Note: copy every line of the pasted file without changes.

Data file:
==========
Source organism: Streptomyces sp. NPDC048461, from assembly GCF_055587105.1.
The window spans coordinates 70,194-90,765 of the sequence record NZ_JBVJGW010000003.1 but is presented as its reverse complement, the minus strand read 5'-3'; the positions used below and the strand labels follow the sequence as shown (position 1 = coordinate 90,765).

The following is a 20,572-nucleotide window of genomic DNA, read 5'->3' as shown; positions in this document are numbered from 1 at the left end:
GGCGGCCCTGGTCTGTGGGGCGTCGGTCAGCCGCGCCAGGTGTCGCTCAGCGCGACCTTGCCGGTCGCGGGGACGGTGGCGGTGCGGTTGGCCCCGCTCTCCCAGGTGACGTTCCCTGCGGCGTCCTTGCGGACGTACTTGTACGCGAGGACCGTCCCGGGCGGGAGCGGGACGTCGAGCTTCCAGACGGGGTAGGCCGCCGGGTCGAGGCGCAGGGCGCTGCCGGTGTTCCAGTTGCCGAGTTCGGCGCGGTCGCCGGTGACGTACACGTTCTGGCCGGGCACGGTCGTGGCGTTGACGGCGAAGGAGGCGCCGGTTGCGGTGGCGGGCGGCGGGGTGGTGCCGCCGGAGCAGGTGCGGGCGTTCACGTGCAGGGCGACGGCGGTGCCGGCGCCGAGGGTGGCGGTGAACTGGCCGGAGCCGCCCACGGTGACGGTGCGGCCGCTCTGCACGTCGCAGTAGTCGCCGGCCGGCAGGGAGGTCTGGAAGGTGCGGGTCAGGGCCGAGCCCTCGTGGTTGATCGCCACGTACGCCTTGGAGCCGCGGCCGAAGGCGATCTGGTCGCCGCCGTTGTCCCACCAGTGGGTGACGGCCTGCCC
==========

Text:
Source organism: Streptomyces sp. NPDC048461, from assembly GCF_055587105.1.
The window spans coordinates 70,194-90,765 of the sequence record NZ_JBVJGW010000003.1 but is presented as its reverse complement, the minus strand read 5'-3'; the positions used below and the strand labels follow the sequence as shown (position 1 = coordinate 90,765).

The following is a 20,572-nucleotide window of genomic DNA, read 5'->3' as shown; positions in this document are numbered from 1 at the left end:
GGCGGCCCTGGTCTGTGGGGCGTCGGTCAGCCGCGCCAGGTGTCGCTCAGCGCGACCTTGCCGGTCGCGGGGACGGTGGCGGTGCGGTTGGCCCCGCTCTCCCAGGTGACGTTCCCTGCGGCGTCCTTGCGGACGTACTTGTACGCGAGGACCGTCCCGGGCGGGAGCGGGACGTCGAGCTTCCAGACGGGGTAGGCCGCCGGGTCGAGGCGCAGGGCGCTGCCGGTGTTCCAGTTGCCGAGTTCGGCGCGGTCGCCGGTGACGTACACGTTCTGGCCGGGCACGGTCGTGGCGTTGACGGCGAAGGAGGCGCCGGTTGCGGTGGCGGGCGGCGGGGTGGTGCCGCCGGAGCAGGTGCGGGCGTTCACGTGCAGGGCGACGGCGGTGCCGGCGCCGAGGGTGGCGGTGAACTGGCCGGAGCCGCCCACGGTGACGGTGCGGCCGCTCTGCACGTCGCAGTAGTCGCCGGCCGGCAGGGAGGTCTGGAAGGTGCGGGTCAGGGCCGAGCCCTCGTGGTTGATCGCCACGTACGCCTTGGAGCCGCGGCCGAAGGCGATCTGGTCGCCGCCGTTGTCCCACCAGTGGGTGACGGCCTGCCC